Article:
Month: May 2012

Employers asking candidates for Social Media passwords during recruitment process

By Dave Haygarth   May 22, 2012  
It seems that employers in the US are being rather invasive with regards to vetting candidates during recruitment and interview processes. We all know that prospective employers will potentially look at candidates facebook pages or twitter accounts to attempt to get a better insight to their prospective employees. However, recently stories indicate that there is now an increasing number of companies who actually want to have the passwords for candidate social media accounts so they can login and "have a look round" at information not normally available on public profiles. This is being done through direct questions on an application form or during the interview process, with some interviewers asking the candidates to login to their accounts there and then.  Other methods involve employers asking the candidates to "friend" a member of the the HR team so that they can see the information normally reserved for people considered as a friend. Is this invasion of privacy or legitimate screening of a candidate?  Probably both depending on the circumstances and position being applied for. One thing for sure is that people are bound to have very strong views on this topic and this debate will surely be another 'battle' over privacy on the internet. You can read the full story here.    

Cookie Law – Are you ready?

By Dave Bancroft   May 14, 2012  
On the 26th May 2012, legislation comes into effect that require companies with websites to ensure that user consent is obtained to store non "essential use" cookies on their PC. The onus falls upon the owners/operators of websites to ensure compliance and at the current estimate is expected to cost business in the UK £10bn to implement. Obviously, in this climate, this is a burden that most companies could well do without and like many in the industry, ever since we heard about the law we've been waiting for a clear and concise directives from the ICO (Information Commisioners Office) but even so close to the deadline, clarity is the one thing missing in all this. (More general information on this topic can be found at the ICO here - http://www.ico.gov.uk/for_organisations/privacy_and_electronic_communications/the_guide/cookies.aspx) In general cookies will fall into two categories:essential - which are exempt (job / shopping baskets) non-essential - fall under these regulations (tracking & analytics cookies)With our FXRecruiter recruitment websites, we feel the vast majority of cookies used fall into the "essential use" category and thus would be exempt. However, there is one cookie that a huge number of sites use and will soon fall under the "non-essential" category, is the cookie used for Google Analytics (GA).  As this GA cookie is used on millions of websites, there is a major concern about this legislation and there are ongoing discussions about how this can be resolved without the cost to UK business, which up to now have yielded little help from the ICO. In fact in one of their earlier updates several months ago, they state that analytics cookies are well down on their list of priorities for action: "Although the Information Commissioner cannot completely exclude the possibility of formal action in any area, it is highly unlikely that priority for any formal action would be given to focusing on uses of cookies where there is a low level of intrusiveness and risk of harm to individuals.”So there, in a nutshell is the problem.  Google Cookies are "non-essential", thus consent must be gained before storing them on a users PC. But hey - if you don't then we are unlikely to fine you.  Confused ?  Join then masses. How do I become compliant? Firstly, as the onus of the regulation falls onto the site owner, we strongly urge you to review the regulations at the ICO site and  ensure that the requirements are met. If you are unsure about them, take appropriate legal advice. We can advise on technical issues only and are not legal advisers. We do have a solution for our FXRecruiter sites that we can discuss individually with our clients and depending on their legal advice.  For other bespoke sites then clients can approach us for advice. There are also other solutions out there on offer which a Google search should find and we can advise you on the best way to integrate with your site should you be advised to display an option to site users. Watch this space...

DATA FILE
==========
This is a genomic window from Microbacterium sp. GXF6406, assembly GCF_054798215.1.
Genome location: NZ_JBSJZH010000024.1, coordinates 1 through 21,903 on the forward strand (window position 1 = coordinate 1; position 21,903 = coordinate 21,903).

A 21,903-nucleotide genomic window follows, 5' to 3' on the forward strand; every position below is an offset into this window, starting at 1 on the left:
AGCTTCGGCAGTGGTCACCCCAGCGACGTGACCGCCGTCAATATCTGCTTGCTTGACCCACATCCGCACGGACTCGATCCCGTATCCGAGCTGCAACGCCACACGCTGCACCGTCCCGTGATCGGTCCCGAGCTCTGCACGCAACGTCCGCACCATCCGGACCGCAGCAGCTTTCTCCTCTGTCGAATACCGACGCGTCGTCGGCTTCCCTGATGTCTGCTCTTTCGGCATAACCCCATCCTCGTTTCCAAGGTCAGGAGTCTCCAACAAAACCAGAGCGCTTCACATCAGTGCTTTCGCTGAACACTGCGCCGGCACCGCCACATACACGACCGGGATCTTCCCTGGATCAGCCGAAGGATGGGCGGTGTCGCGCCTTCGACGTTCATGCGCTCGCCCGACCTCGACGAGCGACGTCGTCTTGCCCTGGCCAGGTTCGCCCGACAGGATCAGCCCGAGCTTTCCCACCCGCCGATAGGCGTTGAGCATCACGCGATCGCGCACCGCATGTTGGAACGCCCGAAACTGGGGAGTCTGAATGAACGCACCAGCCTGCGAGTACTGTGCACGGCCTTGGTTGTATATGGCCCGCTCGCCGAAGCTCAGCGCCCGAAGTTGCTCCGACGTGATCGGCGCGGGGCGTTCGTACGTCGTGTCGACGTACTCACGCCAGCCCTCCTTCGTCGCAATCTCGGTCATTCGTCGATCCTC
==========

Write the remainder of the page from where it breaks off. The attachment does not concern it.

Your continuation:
HTML5 and a reminder about how hard it used to be

By Dave Haygarth   May 8, 2012  
These days we get used to just downloading the latest browser and ensuring it updates automatically (I hope you are anyway..!) Although HTML5 is still technically under development (yes - still! - despite it being 15 years since the standardisation of HTML4!) it feels like it's starting to be very settles now at long last.  I'm now happily turning off Flash on many sites and allowing the web browser to just work the way it should. I hope you are. Great article for non geeks here on the BBC website - ironically its embed options are limited to Flash though !!